UStream, Justin.TV, Stickam, Mogulus and everyone else trying to make a business out of live streaming can breath a little easier. YouTube, which had previously said it would start live streaming in 2008, won’t be getting into the business this year. And it probably won’t next year, according to a source familiar with its plans.
Outsiders have long considered live streaming as a logical next step for YouTube, which dominates the market for pre-recorded Web video. Co-founder Steve Chen gave credence to the idea himself in February when he told Pop17’s Sarah Meyers: “Live video is something we’ve always wanted to do but haven’t had the resources to do it correctly, but now with Google we hope to launch something this year.”
But our source says that Google (GOOG) has never really seriously considered a live video service. We’re told that the notion was discussed months after Chen’s statement, but that the idea was tabled, for a variety of reasons. Chief among them: It would add significantly to Google’s infrastructure and bandwidth costs at a time when it’s trying to prove that the $1.65 billion it paid to buy the company will, at some point, pay off.
We’re told that YouTube execs estimated that if just 10% of the service’s users took advantage of live streaming, the company would have to add 20% to 25% to its huge server and bandwidth infrastructure to support it. Given that advertising dollars for live streaming are even scarcer than they are on conventional Web video, that’s a significant investment with minimal near-term return. YouTube’s sales team is still trying to figure out how to sell the inventory it already has.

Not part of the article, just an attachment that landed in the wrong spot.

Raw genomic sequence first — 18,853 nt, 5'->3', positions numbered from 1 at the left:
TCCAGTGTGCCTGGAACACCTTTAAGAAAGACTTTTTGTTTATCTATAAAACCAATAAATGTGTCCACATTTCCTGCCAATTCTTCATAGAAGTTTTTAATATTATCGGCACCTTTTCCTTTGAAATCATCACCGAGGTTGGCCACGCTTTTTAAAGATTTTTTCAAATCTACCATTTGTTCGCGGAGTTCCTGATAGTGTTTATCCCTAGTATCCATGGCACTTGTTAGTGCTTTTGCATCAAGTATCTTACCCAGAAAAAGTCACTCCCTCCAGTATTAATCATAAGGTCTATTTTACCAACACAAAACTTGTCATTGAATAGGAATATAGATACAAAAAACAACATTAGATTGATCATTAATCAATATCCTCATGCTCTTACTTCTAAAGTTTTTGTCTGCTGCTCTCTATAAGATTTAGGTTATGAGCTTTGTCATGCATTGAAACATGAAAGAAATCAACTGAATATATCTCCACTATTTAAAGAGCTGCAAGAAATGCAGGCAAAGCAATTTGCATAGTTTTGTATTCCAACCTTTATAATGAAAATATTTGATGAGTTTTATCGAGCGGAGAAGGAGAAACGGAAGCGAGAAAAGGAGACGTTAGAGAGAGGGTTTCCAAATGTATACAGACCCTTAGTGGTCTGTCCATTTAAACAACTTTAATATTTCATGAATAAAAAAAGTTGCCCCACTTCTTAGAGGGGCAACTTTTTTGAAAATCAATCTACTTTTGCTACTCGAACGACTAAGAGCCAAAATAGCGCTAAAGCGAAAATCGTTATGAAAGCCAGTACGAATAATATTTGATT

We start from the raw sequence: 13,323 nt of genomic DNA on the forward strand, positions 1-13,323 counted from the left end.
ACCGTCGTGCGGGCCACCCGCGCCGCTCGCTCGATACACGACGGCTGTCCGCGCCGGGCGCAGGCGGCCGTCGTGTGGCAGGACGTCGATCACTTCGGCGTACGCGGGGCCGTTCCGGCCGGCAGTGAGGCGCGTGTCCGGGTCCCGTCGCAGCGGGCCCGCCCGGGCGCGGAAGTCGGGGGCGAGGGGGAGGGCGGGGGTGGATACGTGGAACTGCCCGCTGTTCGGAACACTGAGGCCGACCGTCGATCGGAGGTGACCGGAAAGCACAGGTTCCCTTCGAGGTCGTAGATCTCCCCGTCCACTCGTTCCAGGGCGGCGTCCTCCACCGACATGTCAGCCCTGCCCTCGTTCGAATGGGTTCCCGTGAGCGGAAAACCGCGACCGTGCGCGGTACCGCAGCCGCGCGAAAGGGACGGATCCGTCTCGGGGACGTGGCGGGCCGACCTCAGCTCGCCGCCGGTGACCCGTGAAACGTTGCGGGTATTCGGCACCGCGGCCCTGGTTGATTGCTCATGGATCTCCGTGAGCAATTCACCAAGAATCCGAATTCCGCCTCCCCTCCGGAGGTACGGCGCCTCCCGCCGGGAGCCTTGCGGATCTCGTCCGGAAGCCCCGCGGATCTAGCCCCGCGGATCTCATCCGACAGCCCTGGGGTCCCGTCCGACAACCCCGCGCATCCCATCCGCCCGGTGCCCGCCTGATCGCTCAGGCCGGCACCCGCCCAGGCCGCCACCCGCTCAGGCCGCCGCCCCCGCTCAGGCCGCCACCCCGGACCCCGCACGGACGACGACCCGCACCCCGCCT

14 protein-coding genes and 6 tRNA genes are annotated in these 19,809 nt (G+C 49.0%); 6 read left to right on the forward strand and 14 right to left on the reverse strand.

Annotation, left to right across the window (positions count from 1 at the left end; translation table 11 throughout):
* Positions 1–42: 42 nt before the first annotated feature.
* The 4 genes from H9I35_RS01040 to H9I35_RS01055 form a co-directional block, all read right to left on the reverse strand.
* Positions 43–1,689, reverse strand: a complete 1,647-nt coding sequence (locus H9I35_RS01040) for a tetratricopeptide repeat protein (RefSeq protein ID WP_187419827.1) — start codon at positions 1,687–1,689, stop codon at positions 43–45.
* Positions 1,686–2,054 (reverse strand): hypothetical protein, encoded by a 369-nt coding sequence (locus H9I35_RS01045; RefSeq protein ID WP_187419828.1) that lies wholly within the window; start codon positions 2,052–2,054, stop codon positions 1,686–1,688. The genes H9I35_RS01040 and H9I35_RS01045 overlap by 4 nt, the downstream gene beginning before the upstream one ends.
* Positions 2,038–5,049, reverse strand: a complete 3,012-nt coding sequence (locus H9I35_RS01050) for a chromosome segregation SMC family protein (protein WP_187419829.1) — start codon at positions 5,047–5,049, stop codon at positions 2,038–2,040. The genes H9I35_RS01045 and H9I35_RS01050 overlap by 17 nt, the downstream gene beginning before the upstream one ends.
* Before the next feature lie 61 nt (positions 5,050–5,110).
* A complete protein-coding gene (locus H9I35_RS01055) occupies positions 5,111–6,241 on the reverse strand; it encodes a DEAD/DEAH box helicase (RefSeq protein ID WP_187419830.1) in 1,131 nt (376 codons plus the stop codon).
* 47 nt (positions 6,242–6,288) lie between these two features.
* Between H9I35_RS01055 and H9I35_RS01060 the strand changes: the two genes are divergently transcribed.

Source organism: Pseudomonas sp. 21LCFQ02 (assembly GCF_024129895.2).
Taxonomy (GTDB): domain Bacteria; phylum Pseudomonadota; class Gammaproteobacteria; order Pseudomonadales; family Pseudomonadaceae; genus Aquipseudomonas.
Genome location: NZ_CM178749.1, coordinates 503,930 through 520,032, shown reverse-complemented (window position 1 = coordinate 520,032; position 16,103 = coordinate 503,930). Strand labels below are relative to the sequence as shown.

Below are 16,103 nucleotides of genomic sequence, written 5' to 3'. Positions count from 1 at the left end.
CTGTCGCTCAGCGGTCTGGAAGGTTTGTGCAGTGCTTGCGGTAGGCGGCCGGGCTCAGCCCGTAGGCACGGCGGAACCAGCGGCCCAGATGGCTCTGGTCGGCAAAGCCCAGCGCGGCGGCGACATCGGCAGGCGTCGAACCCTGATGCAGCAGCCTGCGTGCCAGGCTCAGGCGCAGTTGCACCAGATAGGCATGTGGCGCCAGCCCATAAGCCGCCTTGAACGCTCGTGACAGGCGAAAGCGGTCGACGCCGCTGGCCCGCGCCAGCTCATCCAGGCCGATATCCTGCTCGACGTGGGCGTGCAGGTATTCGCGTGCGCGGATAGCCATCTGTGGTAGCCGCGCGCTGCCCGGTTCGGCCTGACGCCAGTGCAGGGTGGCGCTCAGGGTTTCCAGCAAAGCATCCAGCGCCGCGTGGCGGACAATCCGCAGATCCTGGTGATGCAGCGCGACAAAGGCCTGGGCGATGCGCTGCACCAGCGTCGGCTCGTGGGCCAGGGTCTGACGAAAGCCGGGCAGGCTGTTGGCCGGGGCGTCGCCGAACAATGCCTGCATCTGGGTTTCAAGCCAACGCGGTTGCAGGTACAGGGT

Live streaming could also create a new legal headache for YouTube even as it continues to fight with Viacom over copyright issues; sites like Justin.tv and UStream are already struggling to keeping copyrighted streams off their systems. Asked about YouTube’s live streaming plans, a spokesperson said the company has “nothing more to share at this time.”
At some point, if one or more of the live streaming services truly takes off, Google will be faced with a build vs. buy decision, but that won’t happen for at least another year or two. Getting in early here doesn’t seem to be a huge advantage: Yahoo launched a service in February, but its most popular lifecasters frequently have an audience of less than 100 people.
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